Back
to Top

 
  • Share this page on Facebook
  • Print this page

Late Jurassic to the Present Day

Late Jurassic to Cretaceous (ca. 150-65 Ma): break-up of Gondwana

 Paleocene Pebble Point Formation unconformably overlying Cretaceous Otway Group at Moonlight Head,Otway Basin.

Paleocene Pebble Point Formation unconformably overlying Cretaceous Otway Group at Moonlight Head,Otway Basin.

The Gippsland, Bass and Otway basins form part of the Southern Rift System, which formed as a result of rifting and continental breakup of the Australian and Antarctic continents. During the late Jurassic – Early Cretaceous (150–120 Ma) early rift-fill lacustrine and fluvial sediments and minor volcanics (Casterton Formation and Crayfish Group) were deposited in a series of half-grabens formed in the Otway, and possibly Bass, basins as part of the Gondwana breakup. Rifting and associated sag continued through to the end of the Albian (95Ma) resulting in a thick, volcaniclastic-rich sequence of nonmarine greywackes, mudstones and minor coals (Eumeralla Formation and Strzelecki Group). These fluvial successions are today exposed in several basement highs (Otway and Strzelecki ranges).


With the onset of sea-floor spreading between Australia and Antarctica during the Late Cretaceous Cenomanian, the terrestrial to marginal marine Sherbrook Group was deposited in the Otway  Basin. This contrasts with the lacustrine rift-fill sediments of the Emperor and Golden Beach subgroups in the Gippsland Basin, associated with the development of the Tasman Sea rift during the Cenomanian to Early Campanian (95–80 Ma). The Bass Basin persisted as a failed rift, with nonmarine sedimentation continuing until the Eocene (Eastern View Group).


 Cretaceous-Paleogene unconformity at Pebble Point, Otway Basin.

Cretaceous-Paleogene unconformity at Pebble Point, Otway Basin.

At the basin margins, subsidence was balanced by major uplift of the coastal hinterland represented by the Great Dividing Range in Victoria. The area to the north east of the range was not uplifted, but became the Murray Basin and was filled with mainly marine sediments (Millewa Group).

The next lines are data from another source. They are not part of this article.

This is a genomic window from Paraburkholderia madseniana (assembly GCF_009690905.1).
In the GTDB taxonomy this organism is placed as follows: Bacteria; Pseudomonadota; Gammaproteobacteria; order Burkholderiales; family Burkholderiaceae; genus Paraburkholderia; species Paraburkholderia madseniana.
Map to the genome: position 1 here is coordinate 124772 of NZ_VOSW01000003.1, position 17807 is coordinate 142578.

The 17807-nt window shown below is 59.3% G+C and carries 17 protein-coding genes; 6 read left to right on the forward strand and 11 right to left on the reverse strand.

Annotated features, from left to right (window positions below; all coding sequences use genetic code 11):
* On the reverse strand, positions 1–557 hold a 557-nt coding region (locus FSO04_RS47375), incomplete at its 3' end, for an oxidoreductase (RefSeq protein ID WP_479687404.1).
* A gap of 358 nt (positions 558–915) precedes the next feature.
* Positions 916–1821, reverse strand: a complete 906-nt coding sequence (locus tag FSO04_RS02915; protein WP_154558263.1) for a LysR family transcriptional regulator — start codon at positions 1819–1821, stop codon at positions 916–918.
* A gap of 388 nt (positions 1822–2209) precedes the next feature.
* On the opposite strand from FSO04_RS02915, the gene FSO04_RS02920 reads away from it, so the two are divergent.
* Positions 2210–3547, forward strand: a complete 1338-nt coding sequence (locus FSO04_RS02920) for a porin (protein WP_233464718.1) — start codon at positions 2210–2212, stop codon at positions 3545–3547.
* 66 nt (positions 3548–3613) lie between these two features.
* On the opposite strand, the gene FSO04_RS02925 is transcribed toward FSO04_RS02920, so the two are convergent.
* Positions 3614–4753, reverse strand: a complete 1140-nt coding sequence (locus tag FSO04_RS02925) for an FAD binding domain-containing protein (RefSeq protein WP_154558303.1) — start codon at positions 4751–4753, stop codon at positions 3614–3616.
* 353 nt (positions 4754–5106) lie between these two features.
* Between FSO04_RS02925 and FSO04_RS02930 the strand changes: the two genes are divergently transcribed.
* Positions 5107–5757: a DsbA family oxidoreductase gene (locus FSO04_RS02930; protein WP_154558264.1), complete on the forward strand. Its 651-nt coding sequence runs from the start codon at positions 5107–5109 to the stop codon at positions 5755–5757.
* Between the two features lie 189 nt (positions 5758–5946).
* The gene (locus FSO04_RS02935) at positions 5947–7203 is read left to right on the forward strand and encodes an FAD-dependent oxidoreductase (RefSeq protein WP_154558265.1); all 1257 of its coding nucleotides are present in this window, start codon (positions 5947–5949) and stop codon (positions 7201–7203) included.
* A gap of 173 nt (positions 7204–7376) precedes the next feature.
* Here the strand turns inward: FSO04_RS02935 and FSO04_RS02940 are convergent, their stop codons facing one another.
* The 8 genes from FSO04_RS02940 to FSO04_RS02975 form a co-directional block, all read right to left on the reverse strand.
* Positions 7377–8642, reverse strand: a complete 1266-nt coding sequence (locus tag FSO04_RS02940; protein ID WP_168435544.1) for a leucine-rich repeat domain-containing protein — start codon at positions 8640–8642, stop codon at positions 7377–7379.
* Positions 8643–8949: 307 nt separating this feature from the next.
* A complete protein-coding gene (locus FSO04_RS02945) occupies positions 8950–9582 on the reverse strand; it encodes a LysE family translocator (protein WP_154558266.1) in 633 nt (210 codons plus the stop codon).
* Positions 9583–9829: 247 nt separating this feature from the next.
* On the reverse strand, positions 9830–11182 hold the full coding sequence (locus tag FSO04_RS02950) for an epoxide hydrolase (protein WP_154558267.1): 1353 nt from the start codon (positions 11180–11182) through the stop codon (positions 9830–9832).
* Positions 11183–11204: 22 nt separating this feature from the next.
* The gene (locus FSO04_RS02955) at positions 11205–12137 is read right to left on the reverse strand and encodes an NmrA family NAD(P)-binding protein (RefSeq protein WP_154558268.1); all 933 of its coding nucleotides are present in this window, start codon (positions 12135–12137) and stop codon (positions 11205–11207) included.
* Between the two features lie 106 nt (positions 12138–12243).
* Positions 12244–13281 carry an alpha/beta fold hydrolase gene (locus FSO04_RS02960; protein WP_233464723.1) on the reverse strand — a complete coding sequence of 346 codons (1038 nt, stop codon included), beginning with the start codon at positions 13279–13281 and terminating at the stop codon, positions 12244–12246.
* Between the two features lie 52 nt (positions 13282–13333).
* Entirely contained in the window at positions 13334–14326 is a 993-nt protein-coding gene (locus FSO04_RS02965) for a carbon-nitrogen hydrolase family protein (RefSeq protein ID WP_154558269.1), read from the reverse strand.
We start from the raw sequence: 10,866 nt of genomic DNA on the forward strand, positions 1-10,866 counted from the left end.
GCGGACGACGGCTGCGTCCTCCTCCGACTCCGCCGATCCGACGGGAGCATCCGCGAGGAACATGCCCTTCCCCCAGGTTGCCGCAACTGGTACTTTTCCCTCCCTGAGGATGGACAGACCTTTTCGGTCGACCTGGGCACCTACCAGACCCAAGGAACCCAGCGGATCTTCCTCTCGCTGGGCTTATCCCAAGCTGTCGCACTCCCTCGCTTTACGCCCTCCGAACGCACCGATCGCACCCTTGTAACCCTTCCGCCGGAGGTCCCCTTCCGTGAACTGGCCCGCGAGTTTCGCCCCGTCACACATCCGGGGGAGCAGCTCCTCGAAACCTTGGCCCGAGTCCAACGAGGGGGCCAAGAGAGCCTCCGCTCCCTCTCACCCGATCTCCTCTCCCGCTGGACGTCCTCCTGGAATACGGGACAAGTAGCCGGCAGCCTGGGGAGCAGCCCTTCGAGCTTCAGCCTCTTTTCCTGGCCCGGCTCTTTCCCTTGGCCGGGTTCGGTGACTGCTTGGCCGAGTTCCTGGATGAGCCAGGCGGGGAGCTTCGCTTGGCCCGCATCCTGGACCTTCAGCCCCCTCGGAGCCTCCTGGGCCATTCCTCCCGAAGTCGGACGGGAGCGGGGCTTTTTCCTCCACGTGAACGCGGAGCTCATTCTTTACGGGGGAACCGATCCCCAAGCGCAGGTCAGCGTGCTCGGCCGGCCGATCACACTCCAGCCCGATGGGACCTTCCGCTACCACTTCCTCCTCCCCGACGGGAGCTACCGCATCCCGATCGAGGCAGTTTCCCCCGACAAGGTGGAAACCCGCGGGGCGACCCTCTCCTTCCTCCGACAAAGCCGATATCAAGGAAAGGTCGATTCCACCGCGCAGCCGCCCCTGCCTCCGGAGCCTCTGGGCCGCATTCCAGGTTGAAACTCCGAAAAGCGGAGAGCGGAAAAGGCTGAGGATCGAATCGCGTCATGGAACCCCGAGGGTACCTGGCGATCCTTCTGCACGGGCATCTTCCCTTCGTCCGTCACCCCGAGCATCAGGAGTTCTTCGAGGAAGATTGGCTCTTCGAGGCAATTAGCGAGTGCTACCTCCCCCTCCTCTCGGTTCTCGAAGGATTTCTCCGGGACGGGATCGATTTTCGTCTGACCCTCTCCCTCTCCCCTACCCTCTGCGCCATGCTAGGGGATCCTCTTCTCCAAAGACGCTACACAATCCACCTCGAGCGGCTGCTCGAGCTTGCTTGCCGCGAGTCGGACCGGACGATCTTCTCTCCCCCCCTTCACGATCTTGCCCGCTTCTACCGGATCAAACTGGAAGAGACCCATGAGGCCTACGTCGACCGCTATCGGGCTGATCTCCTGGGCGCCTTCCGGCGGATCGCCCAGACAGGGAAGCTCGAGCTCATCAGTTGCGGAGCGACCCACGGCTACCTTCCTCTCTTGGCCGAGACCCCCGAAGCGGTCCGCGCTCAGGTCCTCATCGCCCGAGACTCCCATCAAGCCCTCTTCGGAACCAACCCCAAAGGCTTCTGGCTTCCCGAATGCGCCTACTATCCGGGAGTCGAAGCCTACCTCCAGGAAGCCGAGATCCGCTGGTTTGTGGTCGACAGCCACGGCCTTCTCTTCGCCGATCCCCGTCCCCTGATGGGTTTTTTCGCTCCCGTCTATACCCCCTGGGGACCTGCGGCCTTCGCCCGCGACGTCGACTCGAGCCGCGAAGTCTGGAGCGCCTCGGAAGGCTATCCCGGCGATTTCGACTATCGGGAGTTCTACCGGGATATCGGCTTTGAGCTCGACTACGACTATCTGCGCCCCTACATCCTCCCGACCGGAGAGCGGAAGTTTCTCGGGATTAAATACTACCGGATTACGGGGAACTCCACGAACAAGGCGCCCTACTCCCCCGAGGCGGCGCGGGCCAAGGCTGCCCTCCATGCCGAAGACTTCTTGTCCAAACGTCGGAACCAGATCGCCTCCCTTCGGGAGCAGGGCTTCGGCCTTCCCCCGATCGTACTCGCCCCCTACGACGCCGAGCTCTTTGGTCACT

Palaeocene to Recent (65 Ma-present day): paralic sedimentation, stream incision and basaltic volcanism

The Late Cretaceous uplift began a cycle of incision and lateral erosion that continues to the present day. Sediments eroded from the highlands were transported onto the wide coastal plain as well as further offshore. The coastal plain environment of the Gippsland Basin included large swamps and marshes, parts of which were later converted into coal beds that are regarded as the main source rocks for the basin’s economic oil and gas accumulations. In the Latrobe  Valley, the geological and climatic conditions from the Eocene to the Miocene were favourable for the generation of extremely thick brown-coal measures (Latrobe Group). Marine clastic sedimentation continued in the Otway Basin (Wangerrip and Nirranda groups) until the Oligocene.


 Pleistocene dune rock overlying Miocene Port Campbell Limestone and Oligocene Gellibrand Marl at Gibsons Steps, Otway Basin.

Pleistocene dune rock overlying Miocene Port Campbell Limestone and Oligocene Gellibrand Marl at Gibsons Steps, Otway Basin.

From the early Oligocene onwards, deposition of marine siliciclastic sediments ceased in the offshore and was followed firstly by the accumulation of fine-grained clay-rich, then by prominently fossiliferous cool-water carbonates. Nonmarine sedimentation prevailed in the Murray Basin, becoming marine in the Oligocene. Episodes of tectonism have repeatedly modified the sedimentary pile of the southern basins into a complex structural system, reflecting the rift architecture of Victoria’s basins.


Within the last two million years small scale volcanic eruptions (Newer Volcanics) have had a major impact on the Victorian landscape. About 400 volcanoes have produced extensive basalt flows forming a thin veneer (generally less than 50m) covering much of western Victoria. The basalt plains consist of superimposed valley flows and volcanic centres with associated basaltic aprons.